Hydraulic Interpretation of Direct Velocity Measurements in the Bab al Mandab*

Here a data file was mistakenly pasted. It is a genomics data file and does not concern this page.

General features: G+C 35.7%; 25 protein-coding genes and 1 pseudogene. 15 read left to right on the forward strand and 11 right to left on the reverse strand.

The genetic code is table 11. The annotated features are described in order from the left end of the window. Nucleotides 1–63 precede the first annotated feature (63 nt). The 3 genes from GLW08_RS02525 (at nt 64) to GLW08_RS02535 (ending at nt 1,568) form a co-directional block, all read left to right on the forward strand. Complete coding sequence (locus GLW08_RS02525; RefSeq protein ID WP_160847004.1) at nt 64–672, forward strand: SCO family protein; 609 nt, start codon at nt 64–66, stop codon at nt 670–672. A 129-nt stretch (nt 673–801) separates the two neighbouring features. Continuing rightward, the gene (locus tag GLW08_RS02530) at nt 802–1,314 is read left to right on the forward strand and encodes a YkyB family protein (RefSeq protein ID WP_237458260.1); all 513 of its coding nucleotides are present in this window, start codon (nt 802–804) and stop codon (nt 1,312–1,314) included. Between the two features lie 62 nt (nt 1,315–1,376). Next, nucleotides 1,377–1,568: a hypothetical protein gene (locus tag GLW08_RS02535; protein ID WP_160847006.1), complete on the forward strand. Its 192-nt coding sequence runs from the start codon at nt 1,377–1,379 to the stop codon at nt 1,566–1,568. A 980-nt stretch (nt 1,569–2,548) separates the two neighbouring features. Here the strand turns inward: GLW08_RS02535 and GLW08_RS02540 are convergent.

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Acoustic Doppler Current Profiler velocity measurements in the Bah ar Mandab during the period June 1995-March 1996 are used to assess the hydraulic character of the exchange how. The strait is 150 km long and contains two distinct geometrical choke points: the Hanish sill and Perim narrows. The authors use a three-layer approximation of the monthly mean velocity and density structure at the sill and narrows to calculate the phase speeds of the first and second internal, long gravity waves. The first (second) mode is generally characterized by in-phase (out-of-phase) motions of the two interfaces. The calculations take cross-strait topographic variations into consideration by using a piecewise linear representation of the actual bottom. The resulting phase speeds are used to determine whether the how is subcritical, supercritical, or critical with respect to the first and second modes. Subcritical (supercritical) means that the two wave pairs corresponding to a given mode propagate in opposite (the same) directions, whereas “critical” means that one or both members of a pair has zero phase speed. Critical or supercritical conditions are indications of hydraulic control and imply that signal propagation through the strait associated with a particular mode can occur in only one direction, or perhaps not at all. During the summer months, the Velocity profiles indicate a “three-layer” structure, with surface water outflowing from the Red Sea, intermediate water inflowing from the Gulf of Aden, and Red Sea Water outflowing at the bottom. During this time period, the dow is found to be subcritical with respect to both internal modes, although tides and mesoscale disturbances are potentially strong enough to temporarily create critical or supercritical conditions, particularly with respect to the second internal mode at the narrows. During the winter and transitional months the velocity has a two-layer character with inflowing surface water and outflowing Red Sea Water However, the outflowing Red Sea Water can further be partitioned into an intermediate layer originating from the Red Sea thermocline and a deeper, homogeneous layer originating from below the thermocline. A subtle three-layer character therefore exists and the three-layer model is configured accordingly. Surprisingly, the monthly mean narrows flow during this time period is found to be substantially subcritical with respect to the first baroclinic mode. At the Hanish sill the flow is marginally to moderately subcritical with respect to the first mode, suggesting the possibility of proximity to a section of critical control. It is possible that friction may be strong enough to shift the control section to the south of the sill. With respect to the second mode, the how at both the Hanish sill and Perim narrows are found to be very close to the critical speed with respect to the second internal mode, suggesting hydraulic control. The wave whose propagation is arrested is one attempting to move from the Gulf of Aden into the Red Sea. The vertical structure of this wave suggests a role in determining how much Upper Red Sea Deep Water is able to pass through the Bab al Mandab and into the Gulf of Aden. The strength of tides and mesoscale disturbances in the strait suggest that this upstream influence may be intermittent. Estimation of internal Rossby radii of deformation for the first and second internal modes indicates that rotation (which is neglected in our wave speed calculations) is only moderately weak. Nevertheless, the errors in calculated propagation speeds due to the neglect of rotation are estimated to be quite small.